The Welsh Tories have called on the First Minister to urgently issue a Covid-19 roadmap like Boris Johnson has done in England.
The party’s leader in the Senedd, Andrew RT Davies, has accused Mark Drakeford of refusing to provide “windows of opportunity” for many people and businesses across Wales.
However, the Welsh Government said that it didn’t want to raise people’s hopes too early.
It has pledged to follow a phased approach to sending children back to school and aims to see all pupils return by the start of the summer term in mid-April.
The First Minister has suggested allowing some self-catering accommodation to reopen in time for Easter, and that non-essential retail can begin to reopen from 15 March.
Stay at home rules could be lifted in three weeks, and hairdressers and other close contact-services may resume at the same time.
Under Johnson’s plan all legal limits on social contact could be lifted by 21 June in England subject to strict tests being met on vaccines, infection rates and new variants of coronavirus.
Boris Johnson has said that schools in England would reopen on 8 March, with shops, hairdressers, gyms and outdoor hospitality following on 12 April, but added that at every stage decisions would be led by “data not dates”.
Welsh Conservative Senedd leader, Andrew RT Davies said: “It’s time for Labour ministers to cut out the politics by working with the UK Government to adopt a common framework on key restrictions as we move out of lockdown.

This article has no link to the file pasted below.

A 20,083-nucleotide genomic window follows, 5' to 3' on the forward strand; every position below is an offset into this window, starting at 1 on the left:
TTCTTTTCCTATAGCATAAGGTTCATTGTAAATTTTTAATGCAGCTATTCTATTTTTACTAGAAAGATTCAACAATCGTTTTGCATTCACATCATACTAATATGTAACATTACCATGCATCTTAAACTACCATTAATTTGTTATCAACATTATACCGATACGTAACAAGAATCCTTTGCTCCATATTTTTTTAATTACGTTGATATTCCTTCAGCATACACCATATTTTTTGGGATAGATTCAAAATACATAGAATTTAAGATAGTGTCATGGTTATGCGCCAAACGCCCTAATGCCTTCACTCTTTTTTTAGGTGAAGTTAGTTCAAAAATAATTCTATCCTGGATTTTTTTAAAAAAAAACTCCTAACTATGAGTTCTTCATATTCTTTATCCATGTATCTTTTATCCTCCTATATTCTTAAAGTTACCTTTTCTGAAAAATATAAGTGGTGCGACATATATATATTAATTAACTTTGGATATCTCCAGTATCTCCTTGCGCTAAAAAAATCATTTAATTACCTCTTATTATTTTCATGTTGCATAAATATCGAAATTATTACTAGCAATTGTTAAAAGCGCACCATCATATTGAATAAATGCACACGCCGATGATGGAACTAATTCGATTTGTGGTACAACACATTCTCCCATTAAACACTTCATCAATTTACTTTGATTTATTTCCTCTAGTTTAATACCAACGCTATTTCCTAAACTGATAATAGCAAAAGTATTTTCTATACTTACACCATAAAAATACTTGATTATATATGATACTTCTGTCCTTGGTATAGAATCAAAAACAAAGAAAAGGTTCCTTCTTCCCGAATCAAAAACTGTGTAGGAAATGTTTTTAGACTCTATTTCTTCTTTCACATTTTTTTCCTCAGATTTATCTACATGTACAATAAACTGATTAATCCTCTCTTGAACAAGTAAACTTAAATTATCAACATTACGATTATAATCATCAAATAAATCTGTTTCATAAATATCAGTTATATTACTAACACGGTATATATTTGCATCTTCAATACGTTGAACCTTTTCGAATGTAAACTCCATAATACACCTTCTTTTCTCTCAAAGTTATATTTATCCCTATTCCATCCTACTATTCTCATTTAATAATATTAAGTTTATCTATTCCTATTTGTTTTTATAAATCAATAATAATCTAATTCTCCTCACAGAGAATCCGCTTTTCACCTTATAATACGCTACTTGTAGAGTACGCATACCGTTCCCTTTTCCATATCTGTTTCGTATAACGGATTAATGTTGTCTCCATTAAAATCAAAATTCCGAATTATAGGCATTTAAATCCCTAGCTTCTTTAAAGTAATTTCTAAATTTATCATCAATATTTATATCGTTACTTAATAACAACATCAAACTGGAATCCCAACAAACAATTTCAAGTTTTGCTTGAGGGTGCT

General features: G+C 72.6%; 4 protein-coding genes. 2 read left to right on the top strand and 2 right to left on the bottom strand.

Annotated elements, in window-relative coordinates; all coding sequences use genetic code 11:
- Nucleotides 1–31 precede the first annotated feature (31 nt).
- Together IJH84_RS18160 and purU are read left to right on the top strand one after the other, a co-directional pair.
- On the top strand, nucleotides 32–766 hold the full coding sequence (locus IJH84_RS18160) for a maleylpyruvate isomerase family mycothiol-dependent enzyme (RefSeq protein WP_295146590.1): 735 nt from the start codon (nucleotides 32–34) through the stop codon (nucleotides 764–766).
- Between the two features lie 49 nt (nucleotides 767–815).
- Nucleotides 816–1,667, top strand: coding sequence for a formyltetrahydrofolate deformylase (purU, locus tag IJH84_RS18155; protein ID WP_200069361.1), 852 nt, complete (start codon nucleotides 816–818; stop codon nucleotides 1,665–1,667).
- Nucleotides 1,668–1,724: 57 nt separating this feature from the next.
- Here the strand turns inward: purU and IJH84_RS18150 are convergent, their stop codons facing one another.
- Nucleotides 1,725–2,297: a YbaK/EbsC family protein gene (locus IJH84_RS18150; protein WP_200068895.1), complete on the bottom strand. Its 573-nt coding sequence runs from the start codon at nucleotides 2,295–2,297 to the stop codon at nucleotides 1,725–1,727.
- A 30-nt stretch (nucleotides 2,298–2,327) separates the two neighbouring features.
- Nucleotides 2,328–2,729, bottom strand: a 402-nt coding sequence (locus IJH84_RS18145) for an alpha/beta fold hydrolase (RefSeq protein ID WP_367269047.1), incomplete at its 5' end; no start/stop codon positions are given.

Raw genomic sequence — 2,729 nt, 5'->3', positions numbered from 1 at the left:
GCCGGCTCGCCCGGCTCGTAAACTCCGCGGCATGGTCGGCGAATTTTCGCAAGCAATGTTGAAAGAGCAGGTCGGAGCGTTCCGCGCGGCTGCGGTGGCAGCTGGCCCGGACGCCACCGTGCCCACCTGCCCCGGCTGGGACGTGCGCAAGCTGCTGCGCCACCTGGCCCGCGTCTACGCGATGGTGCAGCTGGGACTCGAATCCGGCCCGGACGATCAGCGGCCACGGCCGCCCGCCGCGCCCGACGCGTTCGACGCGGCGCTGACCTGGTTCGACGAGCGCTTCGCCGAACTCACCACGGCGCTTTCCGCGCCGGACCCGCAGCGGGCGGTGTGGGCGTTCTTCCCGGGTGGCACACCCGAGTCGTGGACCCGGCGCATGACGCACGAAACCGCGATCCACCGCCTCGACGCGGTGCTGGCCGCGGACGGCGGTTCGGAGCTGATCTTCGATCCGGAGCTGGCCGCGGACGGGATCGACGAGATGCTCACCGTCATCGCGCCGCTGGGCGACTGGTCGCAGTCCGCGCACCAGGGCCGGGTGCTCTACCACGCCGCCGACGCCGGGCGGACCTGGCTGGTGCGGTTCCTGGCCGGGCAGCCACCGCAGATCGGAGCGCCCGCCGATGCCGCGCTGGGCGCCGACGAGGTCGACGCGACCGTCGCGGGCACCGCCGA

“The science on the rule of six, children’s outdoor sport or sitting on a park bench doesn’t differ between Wales and England, and it’s time to stop being different for the sake of being different when it’s achieved so little and only served to cause confusion.
“Clarity in the recovery and for people in Wales is now vital, particularly as over a third of our population live within 20 miles of the English border, and where commuting, working and socialising across Offa’s Dyke is normally such an important part of everyday life.
“Last week’s Welsh Government briefing was a missed opportunity to provide a route forward and announce greater support for business, and Mark Drakeford must now fill the void and outline a roadmap to recovery with windows of opportunity for people and businesses.
“The First Minister should move quickly and either issue a roadmap to recovery for Wales, or better still, confirm he will work with the UK Government to pursue a joined-up approach.”
According to Lee Waters, the Deputy Minister for Economy and Transport, England is learning from Wales’ example on exiting from lockdown
He said that “devolution allows different parts of the UK to learn from one another”.
“I’m pleased that the UK government in England is not repeating the way it came out of the first lockdown, and is learning the lessons from Wales and Scotland in taking a staged approach,” he said.